Road fatalities in UAE 10 times higher than UK

DUBAI — Injury and deaths in road accidents are a major public health problem and are the most common causes of unintentional trauma in developing countries.

By A Staff Reporter

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Published: Mon 18 Jul 2005, 10:14 AM

Last updated: Thu 9 Nov 2023, 11:46 AM

According to a survey report, fatalities in road accidents per 100,000 vehicles in the UAE are 10 times higher than in the UK, six times higher than in the US, and four times higher than in Qatar.

Careless driving, speeding and tail-gating are the main factors resulting in these worrisome statistics.

The World Health Organisation (WHO) and World Bank (WB) recently launched the Arabic version of the World Report on Road Traffic Injury Prevention, launched under the patronage of Queen Rania of Jordan, revealing disturbing statistics on the number of road fatalities across the Arab world.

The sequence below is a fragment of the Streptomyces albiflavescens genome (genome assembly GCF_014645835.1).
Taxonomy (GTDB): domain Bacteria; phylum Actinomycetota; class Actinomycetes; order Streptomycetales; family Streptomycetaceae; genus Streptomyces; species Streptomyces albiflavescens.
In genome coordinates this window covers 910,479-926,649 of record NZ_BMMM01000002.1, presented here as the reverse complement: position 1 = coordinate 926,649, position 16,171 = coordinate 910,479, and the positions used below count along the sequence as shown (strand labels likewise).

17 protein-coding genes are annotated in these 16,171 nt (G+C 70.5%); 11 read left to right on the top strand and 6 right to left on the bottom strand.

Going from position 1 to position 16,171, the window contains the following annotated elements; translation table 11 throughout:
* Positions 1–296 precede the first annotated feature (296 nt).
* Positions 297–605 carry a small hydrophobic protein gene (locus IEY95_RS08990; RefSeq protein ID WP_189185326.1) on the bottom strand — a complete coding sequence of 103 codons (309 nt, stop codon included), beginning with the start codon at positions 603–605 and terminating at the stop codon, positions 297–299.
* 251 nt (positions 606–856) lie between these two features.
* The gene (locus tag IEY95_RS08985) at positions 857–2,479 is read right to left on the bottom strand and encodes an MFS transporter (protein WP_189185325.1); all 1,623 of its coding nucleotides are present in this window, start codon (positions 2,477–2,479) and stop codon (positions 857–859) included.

In September 2005, Dubai will host two conferences — Middle East Trauma 2005 and the International Emergency Medical Services Congress 2005 (EMS) —, which will specifically discuss topics to raise standards of emergency services and trauma across the region.

Trauma prevention programmes such as initiatives to standardise the use of seat belts, drunken-driving ban, speed cameras and mandatory use of crash helmets are a crucial components in a country's strategy to reduce road traffic accidents. The development of a benchmark emergency medical services strategy in a rapidly developing region such as the Middle East is critical.

The Dubai Police Ambulance Service will present a case study detailing their strategy on implementing a system to reduce emergency services response time including a proposal to introduce medics on motorcycles from July, 2005. Since its creation in 1975, the Dubai Police Ambulance Service has transformed itself from a service with just two emergency vehicles to a unit manned by 205 medics, 111 ambulance drivers, 19 stations and 30 ambulances.

Both the EMS and Trauma Congresses, to be held from September 13 to 15, will benefit from interactive workshops on airway management, hosted by leading experts from the Harvard Medical School, Boston, USA, and the Stratus Centre at Birmingham, and Women's Hospital, Boston, USA.

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